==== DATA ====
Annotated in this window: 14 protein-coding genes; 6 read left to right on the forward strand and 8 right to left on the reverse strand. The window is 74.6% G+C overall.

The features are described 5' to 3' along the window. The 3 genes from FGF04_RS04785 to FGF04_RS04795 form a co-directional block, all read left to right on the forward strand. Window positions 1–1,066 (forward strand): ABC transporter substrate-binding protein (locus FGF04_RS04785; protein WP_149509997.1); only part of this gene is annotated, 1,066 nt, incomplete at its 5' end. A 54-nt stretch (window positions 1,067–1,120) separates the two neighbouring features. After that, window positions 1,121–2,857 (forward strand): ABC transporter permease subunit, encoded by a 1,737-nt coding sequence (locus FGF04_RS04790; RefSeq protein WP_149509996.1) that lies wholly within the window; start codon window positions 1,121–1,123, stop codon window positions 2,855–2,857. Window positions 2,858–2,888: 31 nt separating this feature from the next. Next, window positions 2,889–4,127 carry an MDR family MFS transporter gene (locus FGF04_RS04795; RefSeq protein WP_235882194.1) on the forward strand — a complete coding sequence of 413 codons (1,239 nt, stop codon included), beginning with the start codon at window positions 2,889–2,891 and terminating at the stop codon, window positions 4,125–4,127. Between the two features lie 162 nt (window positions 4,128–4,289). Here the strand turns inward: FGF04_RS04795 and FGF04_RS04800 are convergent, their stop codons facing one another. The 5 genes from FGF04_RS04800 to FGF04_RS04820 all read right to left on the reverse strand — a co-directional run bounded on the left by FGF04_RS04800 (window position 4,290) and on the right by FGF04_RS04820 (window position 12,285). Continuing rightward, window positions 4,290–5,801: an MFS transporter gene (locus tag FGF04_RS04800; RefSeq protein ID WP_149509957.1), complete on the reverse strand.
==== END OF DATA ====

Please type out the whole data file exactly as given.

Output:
Annotated in this window: 14 protein-coding genes; 6 read left to right on the forward strand and 8 right to left on the reverse strand. The window is 74.6% G+C overall.

The features are described 5' to 3' along the window. The 3 genes from FGF04_RS04785 to FGF04_RS04795 form a co-directional block, all read left to right on the forward strand. Window positions 1–1,066 (forward strand): ABC transporter substrate-binding protein (locus FGF04_RS04785; protein WP_149509997.1); only part of this gene is annotated, 1,066 nt, incomplete at its 5' end. A 54-nt stretch (window positions 1,067–1,120) separates the two neighbouring features. After that, window positions 1,121–2,857 (forward strand): ABC transporter permease subunit, encoded by a 1,737-nt coding sequence (locus FGF04_RS04790; RefSeq protein WP_149509996.1) that lies wholly within the window; start codon window positions 1,121–1,123, stop codon window positions 2,855–2,857. Window positions 2,858–2,888: 31 nt separating this feature from the next. Next, window positions 2,889–4,127 carry an MDR family MFS transporter gene (locus FGF04_RS04795; RefSeq protein WP_235882194.1) on the forward strand — a complete coding sequence of 413 codons (1,239 nt, stop codon included), beginning with the start codon at window positions 2,889–2,891 and terminating at the stop codon, window positions 4,125–4,127. Between the two features lie 162 nt (window positions 4,128–4,289). Here the strand turns inward: FGF04_RS04795 and FGF04_RS04800 are convergent, their stop codons facing one another. The 5 genes from FGF04_RS04800 to FGF04_RS04820 all read right to left on the reverse strand — a co-directional run bounded on the left by FGF04_RS04800 (window position 4,290) and on the right by FGF04_RS04820 (window position 12,285). Continuing rightward, window positions 4,290–5,801: an MFS transporter gene (locus tag FGF04_RS04800; RefSeq protein ID WP_149509957.1), complete on the reverse strand.